Sunday, March 3, 2024


I'm getting off to a very slow start for reading this March and hope to pick up my pace a little. I have a new biography of Carson McCullers and will also be getting a new book on the tech industry by Kara Swisher. I'm not sure how much I'll like the McCullers biography. I enjoyed The Heart is a Lonely Hunter but haven't read anything else my her. The biography, so far, is better-written than the Thoreau biography that I recently discussed. I had given up on American fiction but did try several other female writers, including Willa Cather, Eudora Welty, Flannery O'Connor, Anne Tyler, Alice Munro and Lorrie Moore. McCullers, I think, was somewhat more interesting than this group. I heard Kara Swisher in a radio interview today, and she recounted how tech CEOs behaved submissively around Donald Trump. This confirms what I've thought for some time: they're great at being tech billionaires, but not necessarily at lots of other things. In my view, they are little different from previous generations of ultra-rich people and primarily like being rich. Once they become rich, they instinctively become risk-averse and focus on maintaining or increasing their personal wealth. From their point of view, they have little to gain by speaking out against Trump, for several reasons. A Trump presidency is a guarantee of government chaos, and for large corporations that means that regulations won't become more cumbersome and corporate taxes will remain low. It also means that income taxes for wealthy people will remain relatively low, and there won't be a wealth tax. In certain respects, they are spineless and cowardly, because, even though they know that Trump is a stupid, potentially dangerous buffoon, they think it's not their responsibility to deal with him. They are well aware that they already have billions of dollars, and they can spend that on gigantic luxury Armageddon bunkers and yachts in competition with each other. In some of their minds, space colonization is a great idea: life on earth may already be in a death spiral, so why waste money on it? The point is that, like all humans, the range of their skills is limited. In their little capitalist bubble, they have always been "the smartest guy in the room," and they would like to keep things that way. No doubt, their feeble mammalian brains would be exposed for what they were if they attempted to move out of their comfort zone.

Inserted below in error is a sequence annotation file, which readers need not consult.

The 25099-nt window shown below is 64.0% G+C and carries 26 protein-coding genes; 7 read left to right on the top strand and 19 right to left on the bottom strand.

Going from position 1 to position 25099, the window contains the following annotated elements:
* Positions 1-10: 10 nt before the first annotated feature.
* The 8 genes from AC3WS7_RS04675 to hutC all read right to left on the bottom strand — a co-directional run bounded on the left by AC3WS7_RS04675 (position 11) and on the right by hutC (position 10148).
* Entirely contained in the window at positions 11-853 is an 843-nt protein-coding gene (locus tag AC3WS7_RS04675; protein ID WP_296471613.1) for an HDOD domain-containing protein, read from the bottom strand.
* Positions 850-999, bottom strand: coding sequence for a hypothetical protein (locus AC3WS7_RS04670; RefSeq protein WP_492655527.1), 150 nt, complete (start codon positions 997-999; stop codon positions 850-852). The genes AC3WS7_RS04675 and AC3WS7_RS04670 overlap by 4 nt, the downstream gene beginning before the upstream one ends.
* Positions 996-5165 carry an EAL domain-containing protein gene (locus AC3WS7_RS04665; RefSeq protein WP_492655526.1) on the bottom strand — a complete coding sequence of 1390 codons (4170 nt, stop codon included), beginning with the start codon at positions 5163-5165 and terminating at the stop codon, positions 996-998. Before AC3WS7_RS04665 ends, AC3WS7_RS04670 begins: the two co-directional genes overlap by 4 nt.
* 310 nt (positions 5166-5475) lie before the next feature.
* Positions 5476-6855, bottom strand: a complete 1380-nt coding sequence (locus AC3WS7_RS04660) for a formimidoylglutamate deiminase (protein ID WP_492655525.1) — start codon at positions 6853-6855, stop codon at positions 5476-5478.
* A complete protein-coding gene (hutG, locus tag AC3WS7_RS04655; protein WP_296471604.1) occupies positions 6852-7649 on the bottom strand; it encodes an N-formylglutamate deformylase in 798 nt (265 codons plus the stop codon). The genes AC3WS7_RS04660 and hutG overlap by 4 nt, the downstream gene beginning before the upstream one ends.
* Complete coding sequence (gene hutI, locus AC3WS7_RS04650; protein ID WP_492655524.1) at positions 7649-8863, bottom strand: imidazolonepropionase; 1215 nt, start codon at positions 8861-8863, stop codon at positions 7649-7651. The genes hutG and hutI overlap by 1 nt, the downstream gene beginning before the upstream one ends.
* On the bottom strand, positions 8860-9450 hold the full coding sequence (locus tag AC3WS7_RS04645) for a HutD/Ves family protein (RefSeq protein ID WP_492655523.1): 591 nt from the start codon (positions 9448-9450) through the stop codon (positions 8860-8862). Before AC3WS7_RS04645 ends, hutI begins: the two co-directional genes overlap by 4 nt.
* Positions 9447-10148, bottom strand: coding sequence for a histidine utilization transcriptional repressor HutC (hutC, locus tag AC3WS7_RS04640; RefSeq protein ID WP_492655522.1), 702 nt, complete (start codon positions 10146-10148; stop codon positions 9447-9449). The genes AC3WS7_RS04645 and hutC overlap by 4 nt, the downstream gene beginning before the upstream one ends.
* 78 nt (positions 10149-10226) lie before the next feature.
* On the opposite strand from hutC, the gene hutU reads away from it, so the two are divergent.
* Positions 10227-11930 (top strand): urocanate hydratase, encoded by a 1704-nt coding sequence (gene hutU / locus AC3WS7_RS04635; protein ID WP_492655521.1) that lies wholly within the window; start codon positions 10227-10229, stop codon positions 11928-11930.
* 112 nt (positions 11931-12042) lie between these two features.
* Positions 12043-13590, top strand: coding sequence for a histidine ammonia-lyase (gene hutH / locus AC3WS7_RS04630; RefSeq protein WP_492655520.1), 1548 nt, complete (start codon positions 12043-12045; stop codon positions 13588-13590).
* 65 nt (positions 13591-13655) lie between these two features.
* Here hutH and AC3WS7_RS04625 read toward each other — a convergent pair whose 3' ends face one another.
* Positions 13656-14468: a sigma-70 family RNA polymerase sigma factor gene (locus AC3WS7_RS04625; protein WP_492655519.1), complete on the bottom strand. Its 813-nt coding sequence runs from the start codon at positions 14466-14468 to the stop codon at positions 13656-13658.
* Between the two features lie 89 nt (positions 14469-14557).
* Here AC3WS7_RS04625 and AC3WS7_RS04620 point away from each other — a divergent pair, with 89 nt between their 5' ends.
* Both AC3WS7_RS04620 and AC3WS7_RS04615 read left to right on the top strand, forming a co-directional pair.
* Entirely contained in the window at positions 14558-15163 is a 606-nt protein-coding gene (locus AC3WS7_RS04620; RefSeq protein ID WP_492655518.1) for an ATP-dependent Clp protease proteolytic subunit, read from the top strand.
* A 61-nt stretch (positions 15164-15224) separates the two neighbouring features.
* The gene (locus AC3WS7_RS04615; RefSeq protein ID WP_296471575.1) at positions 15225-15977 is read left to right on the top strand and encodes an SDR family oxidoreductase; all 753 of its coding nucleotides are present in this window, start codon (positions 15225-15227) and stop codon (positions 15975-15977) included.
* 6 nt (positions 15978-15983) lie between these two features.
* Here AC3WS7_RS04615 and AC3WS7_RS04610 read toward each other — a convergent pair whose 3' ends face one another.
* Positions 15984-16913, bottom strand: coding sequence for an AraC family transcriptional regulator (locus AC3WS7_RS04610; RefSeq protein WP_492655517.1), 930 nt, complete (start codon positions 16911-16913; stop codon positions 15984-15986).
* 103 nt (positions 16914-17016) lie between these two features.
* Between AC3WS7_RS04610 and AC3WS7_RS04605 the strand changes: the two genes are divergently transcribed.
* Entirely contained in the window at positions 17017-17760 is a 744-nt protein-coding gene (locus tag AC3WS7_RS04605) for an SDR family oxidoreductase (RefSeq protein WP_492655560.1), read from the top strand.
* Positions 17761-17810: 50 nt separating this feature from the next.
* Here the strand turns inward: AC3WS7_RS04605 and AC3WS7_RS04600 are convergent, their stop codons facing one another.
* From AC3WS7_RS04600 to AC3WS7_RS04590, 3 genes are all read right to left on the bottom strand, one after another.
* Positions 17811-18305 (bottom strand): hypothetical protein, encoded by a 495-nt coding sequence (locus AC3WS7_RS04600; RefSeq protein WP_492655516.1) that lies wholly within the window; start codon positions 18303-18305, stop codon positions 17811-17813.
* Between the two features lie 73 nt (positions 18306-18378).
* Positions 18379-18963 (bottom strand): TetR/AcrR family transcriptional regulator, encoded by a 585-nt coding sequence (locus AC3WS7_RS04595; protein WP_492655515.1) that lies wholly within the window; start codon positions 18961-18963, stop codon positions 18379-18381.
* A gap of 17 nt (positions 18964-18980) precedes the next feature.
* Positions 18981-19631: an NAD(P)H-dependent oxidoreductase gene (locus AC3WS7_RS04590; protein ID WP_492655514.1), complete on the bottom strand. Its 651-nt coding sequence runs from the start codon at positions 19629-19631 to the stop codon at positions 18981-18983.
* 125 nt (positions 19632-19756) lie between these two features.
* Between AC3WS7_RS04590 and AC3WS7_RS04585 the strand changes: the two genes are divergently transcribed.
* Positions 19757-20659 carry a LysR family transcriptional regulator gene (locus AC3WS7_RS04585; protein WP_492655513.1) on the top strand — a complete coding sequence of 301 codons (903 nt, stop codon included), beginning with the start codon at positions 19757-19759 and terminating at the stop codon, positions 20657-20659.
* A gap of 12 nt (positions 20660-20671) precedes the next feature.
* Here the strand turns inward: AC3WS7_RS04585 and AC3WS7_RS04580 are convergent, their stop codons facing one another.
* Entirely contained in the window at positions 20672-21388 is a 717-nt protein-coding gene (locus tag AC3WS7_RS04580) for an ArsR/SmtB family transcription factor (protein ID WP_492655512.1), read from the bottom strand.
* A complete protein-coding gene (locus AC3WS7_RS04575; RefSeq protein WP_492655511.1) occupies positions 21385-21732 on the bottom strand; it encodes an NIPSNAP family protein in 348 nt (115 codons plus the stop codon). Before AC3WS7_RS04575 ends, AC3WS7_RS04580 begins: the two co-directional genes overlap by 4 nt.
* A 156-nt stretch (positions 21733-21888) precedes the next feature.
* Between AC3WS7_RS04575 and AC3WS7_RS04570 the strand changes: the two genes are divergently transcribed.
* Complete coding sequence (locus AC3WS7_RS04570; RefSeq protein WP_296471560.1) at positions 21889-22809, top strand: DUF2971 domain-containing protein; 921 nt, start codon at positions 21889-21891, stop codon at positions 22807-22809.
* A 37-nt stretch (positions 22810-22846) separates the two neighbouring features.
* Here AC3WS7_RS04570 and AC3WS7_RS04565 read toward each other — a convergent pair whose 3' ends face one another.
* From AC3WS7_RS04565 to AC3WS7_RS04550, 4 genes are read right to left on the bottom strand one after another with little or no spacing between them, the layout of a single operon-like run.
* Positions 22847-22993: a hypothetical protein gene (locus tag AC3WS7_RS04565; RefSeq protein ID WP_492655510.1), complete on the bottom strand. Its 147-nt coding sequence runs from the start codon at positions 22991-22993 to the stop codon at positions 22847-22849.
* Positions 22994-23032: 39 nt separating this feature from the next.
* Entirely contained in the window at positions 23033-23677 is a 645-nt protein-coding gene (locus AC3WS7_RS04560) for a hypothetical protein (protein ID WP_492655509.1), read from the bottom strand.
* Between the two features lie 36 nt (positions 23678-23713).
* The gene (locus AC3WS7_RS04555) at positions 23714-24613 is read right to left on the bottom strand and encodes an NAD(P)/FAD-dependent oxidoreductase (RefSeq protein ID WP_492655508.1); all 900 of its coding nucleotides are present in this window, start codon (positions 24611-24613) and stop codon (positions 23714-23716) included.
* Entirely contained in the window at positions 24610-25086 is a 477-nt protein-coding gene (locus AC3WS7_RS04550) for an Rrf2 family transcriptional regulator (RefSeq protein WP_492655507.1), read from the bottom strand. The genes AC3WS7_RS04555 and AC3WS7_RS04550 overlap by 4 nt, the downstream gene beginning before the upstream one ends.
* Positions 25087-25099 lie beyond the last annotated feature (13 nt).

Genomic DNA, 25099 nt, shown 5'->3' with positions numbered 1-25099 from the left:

Last night, for a change of pace, I attended a concert of Voces8, an English a cappella group, at Middlebury College. Their performance was definitely world-class, but their repertoire included a few crowd-pleasers that didn't appeal to me. I liked their Monteverdi madrigals, and their rendition of the classic Miserere Mei, Deus, by Gregorio Allegri, was excellent. Also relevant to me, some years ago I learned that just seeing and hearing English people has a calming effect on me. Although I've now lived in the U.S. for sixty-seven years, my brain is still English and thinks that I'm surrounded by heathens. The concert was sold out, and most of the audience consisted of sixty-year-old-plus Middlebury faculty. I've come to find their chatter a little tiresome after twelve years here. Another irritant for me is always the acoustics in Robison Hall. After having been to Bennett Gordon Hall at Ravinia a few times, Robison Hall sounds no better than a high school gymnasium. The sound is always muddy no matter where you sit.

I am gradually de-Middleburying myself, because I increasingly feel a reduced connection to the town. I've dropped my subscription to the Addison County Independent and have subscribed to the Brandon Reporter. Brandon is in Rutland County, and I now spend nearly all of my time here. Although I may check in occasionally on my former Middlebury neighbors, to some extent I no longer want to spend much time there. Addison County is much wealthier per capita than Rutland County, largely because of the college, and I generally find that wealthy people are boring and like to show off. I'm not sure how much I have in common with the people in Brandon, but they don't seem to get on my nerves as much.

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